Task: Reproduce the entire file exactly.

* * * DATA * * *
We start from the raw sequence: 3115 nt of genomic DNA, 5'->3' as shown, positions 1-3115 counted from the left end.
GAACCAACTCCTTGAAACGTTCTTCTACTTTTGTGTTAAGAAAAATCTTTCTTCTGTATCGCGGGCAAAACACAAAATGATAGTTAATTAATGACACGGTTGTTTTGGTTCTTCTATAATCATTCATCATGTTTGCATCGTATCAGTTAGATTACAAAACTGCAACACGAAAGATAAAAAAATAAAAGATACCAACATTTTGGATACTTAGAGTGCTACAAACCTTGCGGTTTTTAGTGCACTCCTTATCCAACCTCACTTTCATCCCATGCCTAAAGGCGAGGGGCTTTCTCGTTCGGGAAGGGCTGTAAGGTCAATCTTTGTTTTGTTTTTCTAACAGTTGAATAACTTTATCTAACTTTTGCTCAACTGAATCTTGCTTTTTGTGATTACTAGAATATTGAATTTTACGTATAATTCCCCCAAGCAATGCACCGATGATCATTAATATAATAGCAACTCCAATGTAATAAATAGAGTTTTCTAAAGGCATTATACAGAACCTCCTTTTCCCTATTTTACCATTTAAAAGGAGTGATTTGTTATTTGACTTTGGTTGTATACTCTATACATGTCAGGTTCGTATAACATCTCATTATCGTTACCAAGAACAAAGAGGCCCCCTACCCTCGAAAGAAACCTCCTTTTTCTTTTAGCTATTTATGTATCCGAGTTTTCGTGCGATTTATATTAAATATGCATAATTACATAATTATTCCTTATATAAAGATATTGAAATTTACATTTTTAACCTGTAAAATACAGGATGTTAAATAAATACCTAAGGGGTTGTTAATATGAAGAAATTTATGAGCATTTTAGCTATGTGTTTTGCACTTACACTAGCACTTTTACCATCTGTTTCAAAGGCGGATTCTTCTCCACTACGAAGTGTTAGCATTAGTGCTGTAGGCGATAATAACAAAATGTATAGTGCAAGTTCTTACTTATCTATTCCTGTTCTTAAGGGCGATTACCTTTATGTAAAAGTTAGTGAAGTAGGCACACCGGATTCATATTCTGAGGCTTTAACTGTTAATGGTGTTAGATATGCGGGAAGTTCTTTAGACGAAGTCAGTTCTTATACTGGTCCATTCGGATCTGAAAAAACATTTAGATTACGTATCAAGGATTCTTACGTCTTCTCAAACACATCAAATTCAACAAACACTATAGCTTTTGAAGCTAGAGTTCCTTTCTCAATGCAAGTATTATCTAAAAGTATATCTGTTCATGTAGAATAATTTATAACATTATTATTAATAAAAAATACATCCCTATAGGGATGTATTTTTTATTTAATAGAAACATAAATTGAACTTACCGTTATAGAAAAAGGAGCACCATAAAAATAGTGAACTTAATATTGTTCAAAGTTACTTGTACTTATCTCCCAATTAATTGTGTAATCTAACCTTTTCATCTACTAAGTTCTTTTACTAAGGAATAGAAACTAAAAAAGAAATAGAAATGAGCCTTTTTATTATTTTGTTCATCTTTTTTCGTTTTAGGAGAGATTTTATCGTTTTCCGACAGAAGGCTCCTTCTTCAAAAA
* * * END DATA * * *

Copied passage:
We start from the raw sequence: 3115 nt of genomic DNA, 5'->3' as shown, positions 1-3115 counted from the left end.
GAACCAACTCCTTGAAACGTTCTTCTACTTTTGTGTTAAGAAAAATCTTTCTTCTGTATCGCGGGCAAAACACAAAATGATAGTTAATTAATGACACGGTTGTTTTGGTTCTTCTATAATCATTCATCATGTTTGCATCGTATCAGTTAGATTACAAAACTGCAACACGAAAGATAAAAAAATAAAAGATACCAACATTTTGGATACTTAGAGTGCTACAAACCTTGCGGTTTTTAGTGCACTCCTTATCCAACCTCACTTTCATCCCATGCCTAAAGGCGAGGGGCTTTCTCGTTCGGGAAGGGCTGTAAGGTCAATCTTTGTTTTGTTTTTCTAACAGTTGAATAACTTTATCTAACTTTTGCTCAACTGAATCTTGCTTTTTGTGATTACTAGAATATTGAATTTTACGTATAATTCCCCCAAGCAATGCACCGATGATCATTAATATAATAGCAACTCCAATGTAATAAATAGAGTTTTCTAAAGGCATTATACAGAACCTCCTTTTCCCTATTTTACCATTTAAAAGGAGTGATTTGTTATTTGACTTTGGTTGTATACTCTATACATGTCAGGTTCGTATAACATCTCATTATCGTTACCAAGAACAAAGAGGCCCCCTACCCTCGAAAGAAACCTCCTTTTTCTTTTAGCTATTTATGTATCCGAGTTTTCGTGCGATTTATATTAAATATGCATAATTACATAATTATTCCTTATATAAAGATATTGAAATTTACATTTTTAACCTGTAAAATACAGGATGTTAAATAAATACCTAAGGGGTTGTTAATATGAAGAAATTTATGAGCATTTTAGCTATGTGTTTTGCACTTACACTAGCACTTTTACCATCTGTTTCAAAGGCGGATTCTTCTCCACTACGAAGTGTTAGCATTAGTGCTGTAGGCGATAATAACAAAATGTATAGTGCAAGTTCTTACTTATCTATTCCTGTTCTTAAGGGCGATTACCTTTATGTAAAAGTTAGTGAAGTAGGCACACCGGATTCATATTCTGAGGCTTTAACTGTTAATGGTGTTAGATATGCGGGAAGTTCTTTAGACGAAGTCAGTTCTTATACTGGTCCATTCGGATCTGAAAAAACATTTAGATTACGTATCAAGGATTCTTACGTCTTCTCAAACACATCAAATTCAACAAACACTATAGCTTTTGAAGCTAGAGTTCCTTTCTCAATGCAAGTATTATCTAAAAGTATATCTGTTCATGTAGAATAATTTATAACATTATTATTAATAAAAAATACATCCCTATAGGGATGTATTTTTTATTTAATAGAAACATAAATTGAACTTACCGTTATAGAAAAAGGAGCACCATAAAAATAGTGAACTTAATATTGTTCAAAGTTACTTGTACTTATCTCCCAATTAATTGTGTAATCTAACCTTTTCATCTACTAAGTTCTTTTACTAAGGAATAGAAACTAAAAAAGAAATAGAAATGAGCCTTTTTATTATTTTGTTCATCTTTTTTCGTTTTAGGAGAGATTTTATCGTTTTCCGACAGAAGGCTCCTTCTTCAAAAA